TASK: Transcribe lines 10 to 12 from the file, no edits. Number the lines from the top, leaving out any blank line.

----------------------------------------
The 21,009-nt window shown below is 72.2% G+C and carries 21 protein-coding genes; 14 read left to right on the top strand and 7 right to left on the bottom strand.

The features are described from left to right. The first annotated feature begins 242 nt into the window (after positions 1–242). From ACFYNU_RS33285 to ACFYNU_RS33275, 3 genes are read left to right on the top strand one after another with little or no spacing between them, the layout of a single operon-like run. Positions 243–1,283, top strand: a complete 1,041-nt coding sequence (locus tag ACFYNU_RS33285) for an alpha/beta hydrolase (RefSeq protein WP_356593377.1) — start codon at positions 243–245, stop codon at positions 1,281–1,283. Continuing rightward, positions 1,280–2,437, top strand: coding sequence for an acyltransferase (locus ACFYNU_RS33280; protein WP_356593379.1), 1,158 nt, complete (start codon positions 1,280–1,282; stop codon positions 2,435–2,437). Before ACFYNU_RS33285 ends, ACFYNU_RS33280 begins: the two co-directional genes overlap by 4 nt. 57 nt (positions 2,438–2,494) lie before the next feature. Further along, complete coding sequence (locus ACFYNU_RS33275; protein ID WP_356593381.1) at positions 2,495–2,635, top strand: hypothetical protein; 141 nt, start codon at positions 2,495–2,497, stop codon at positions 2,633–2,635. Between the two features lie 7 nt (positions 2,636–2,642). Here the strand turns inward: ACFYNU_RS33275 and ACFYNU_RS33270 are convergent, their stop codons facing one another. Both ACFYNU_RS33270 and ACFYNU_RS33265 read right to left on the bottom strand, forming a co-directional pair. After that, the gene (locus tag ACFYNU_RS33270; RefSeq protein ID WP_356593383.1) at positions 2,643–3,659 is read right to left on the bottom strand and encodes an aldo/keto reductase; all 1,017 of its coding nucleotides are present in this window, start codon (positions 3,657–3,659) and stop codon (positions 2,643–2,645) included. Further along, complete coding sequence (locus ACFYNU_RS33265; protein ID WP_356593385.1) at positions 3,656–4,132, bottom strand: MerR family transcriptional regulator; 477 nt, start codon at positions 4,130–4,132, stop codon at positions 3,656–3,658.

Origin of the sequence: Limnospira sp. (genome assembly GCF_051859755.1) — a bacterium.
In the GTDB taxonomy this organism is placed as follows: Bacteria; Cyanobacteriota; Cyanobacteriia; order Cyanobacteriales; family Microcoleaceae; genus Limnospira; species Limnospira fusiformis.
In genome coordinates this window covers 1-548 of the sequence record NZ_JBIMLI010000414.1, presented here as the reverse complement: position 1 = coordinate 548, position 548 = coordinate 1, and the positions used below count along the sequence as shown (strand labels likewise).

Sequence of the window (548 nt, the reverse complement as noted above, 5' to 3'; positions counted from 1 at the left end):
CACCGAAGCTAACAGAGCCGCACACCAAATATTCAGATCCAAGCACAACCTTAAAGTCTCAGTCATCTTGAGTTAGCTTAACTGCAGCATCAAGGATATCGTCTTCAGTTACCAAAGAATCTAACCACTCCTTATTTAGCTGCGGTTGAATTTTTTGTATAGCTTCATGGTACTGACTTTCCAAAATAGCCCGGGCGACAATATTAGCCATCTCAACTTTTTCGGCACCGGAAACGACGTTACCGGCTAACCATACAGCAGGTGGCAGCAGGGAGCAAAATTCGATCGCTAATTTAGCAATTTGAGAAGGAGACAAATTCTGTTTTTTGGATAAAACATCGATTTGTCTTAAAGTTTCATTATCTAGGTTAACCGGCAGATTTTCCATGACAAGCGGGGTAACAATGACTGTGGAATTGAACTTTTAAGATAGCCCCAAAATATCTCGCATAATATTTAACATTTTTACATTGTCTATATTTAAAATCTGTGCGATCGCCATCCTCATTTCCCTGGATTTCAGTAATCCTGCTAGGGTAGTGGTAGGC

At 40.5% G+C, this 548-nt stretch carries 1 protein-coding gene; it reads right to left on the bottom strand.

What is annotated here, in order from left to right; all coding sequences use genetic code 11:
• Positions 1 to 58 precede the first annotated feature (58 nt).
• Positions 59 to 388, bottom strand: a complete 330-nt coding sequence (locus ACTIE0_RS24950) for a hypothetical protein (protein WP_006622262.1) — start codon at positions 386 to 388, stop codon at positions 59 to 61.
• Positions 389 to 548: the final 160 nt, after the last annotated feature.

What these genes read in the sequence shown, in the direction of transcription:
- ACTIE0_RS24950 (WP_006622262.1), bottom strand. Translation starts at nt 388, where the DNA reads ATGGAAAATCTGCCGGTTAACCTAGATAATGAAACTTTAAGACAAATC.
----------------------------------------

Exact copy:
• Positions 1 to 58 precede the first annotated feature (58 nt).
• Positions 59 to 388, bottom strand: a complete 330-nt coding sequence (locus ACTIE0_RS24950) for a hypothetical protein (protein WP_006622262.1) — start codon at positions 386 to 388, stop codon at positions 59 to 61.
• Positions 389 to 548: the final 160 nt, after the last annotated feature.